From the Word
41 And when he drew near and saw the city he wept over it, 42 saying, “Would that even today you knew the things that make for peace! But now they are hid from your eyes.
Luke 19:41–42, RSV
If you only knew what belongs to your peace, you would yet this day consider, and redeem the time. But you are blind and will neglect the opportunity until there shall be neither help, nor counsel. The Jews were stubborn and depended on God’s promises. They vainly thought they owned the temple, and that God dwelt there; besides, they thought they had mighty men, money and treasures enough to defy all their enemies. They trusted in their own glory and built their own confidence on a false delusion, which finally deceived and destroyed them.
The Lord, however, saw deeper into the future than they when he said: O Jerusalem! if thou hadst known what I know, thou wouldst seek thy peace. Peace in the Scriptures means that all things go well with us. You now think you have pleasant days, but if you knew how your enemies will encamp round about you, compass you about and hedge you in on every side, crush you to the ground and demolish all your beautiful buildings, and leave not one stone upon another, you would eagerly accept the Word, which brings solid peace and every blessing to you.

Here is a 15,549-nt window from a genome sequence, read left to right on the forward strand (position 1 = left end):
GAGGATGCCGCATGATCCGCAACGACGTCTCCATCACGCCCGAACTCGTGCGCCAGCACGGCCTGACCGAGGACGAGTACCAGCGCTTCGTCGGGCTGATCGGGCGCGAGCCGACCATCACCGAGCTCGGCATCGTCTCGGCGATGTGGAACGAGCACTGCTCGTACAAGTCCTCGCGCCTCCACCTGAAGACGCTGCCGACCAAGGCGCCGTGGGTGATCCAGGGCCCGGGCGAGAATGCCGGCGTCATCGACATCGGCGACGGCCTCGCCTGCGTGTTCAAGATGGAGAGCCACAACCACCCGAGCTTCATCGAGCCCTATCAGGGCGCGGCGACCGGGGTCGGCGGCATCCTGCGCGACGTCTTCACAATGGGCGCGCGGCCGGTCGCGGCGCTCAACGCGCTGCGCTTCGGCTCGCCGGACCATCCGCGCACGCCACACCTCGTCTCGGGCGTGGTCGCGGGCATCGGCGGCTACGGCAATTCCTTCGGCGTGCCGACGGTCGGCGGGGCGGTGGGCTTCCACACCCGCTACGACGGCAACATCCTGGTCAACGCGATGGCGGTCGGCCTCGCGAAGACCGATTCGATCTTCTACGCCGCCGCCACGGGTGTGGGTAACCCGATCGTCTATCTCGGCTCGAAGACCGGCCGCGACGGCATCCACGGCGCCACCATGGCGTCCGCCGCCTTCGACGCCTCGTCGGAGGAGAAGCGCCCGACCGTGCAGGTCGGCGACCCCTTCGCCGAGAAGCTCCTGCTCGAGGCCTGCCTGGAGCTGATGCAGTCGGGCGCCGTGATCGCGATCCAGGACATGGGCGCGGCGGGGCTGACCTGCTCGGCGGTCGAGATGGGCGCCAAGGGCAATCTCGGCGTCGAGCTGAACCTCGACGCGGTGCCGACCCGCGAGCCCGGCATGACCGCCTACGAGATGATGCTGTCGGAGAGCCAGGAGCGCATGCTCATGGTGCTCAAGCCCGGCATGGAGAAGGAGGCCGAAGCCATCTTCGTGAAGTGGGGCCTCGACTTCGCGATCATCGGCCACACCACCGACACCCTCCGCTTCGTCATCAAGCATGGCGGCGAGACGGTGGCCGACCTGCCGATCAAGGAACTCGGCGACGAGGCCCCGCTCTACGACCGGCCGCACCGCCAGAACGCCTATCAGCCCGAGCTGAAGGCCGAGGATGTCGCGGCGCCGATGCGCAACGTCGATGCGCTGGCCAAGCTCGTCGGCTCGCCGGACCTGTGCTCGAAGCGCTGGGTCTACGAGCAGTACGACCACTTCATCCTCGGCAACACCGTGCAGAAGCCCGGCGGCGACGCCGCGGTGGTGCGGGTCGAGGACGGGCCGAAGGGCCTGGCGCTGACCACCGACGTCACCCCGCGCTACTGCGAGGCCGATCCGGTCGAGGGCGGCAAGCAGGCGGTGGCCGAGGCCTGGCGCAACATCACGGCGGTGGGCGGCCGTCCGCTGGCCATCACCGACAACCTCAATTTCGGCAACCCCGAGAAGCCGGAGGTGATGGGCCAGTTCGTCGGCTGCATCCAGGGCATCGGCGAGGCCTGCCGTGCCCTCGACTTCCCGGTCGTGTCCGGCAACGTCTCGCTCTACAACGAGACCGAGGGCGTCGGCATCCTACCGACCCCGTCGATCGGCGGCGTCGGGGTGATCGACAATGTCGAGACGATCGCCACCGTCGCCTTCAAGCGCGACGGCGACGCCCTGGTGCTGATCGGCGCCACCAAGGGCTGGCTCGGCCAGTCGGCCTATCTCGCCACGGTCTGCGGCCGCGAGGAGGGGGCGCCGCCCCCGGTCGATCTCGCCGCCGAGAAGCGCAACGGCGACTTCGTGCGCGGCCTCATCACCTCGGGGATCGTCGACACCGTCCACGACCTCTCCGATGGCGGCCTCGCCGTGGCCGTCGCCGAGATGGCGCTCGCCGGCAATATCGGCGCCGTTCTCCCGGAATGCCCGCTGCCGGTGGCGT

God caused his threat to be executed; the city was besieged at the time of the Easter festival, when the Jews from every land were assembled within the walls of Jerusalem. There were together at that time about three million people. One hundred thousand would have been enough to crowd the city. But all this great multitude God in his wrath intended to bake, melt and weld together into one mass of ruin. The apostles and Christians were all out of the city. They had withdrawn and were scattered in Samaria, Galilee and among the heathen. Thus God separated and saved the good grain and heaped the chaff into one place.
Here let us learn a lesson, for this concerns also us. God has now opened the precious treasures of his holy gospel unto us, by which we can learn God’s will. Yet no one will earnestly believe it; we rather despise it and make light of it. God has great patience; he waits to see how we will deal with his gospel; but when we once let the opportunity slip, he will take his Word from us, and then the wrath which consumed the Jews will also consume us.
Luther, Martin, and John Sander. Devotional Readings from Luther’s Works for Every Day of the Year. Augustana Book Concern, 1915, pp. 317–18.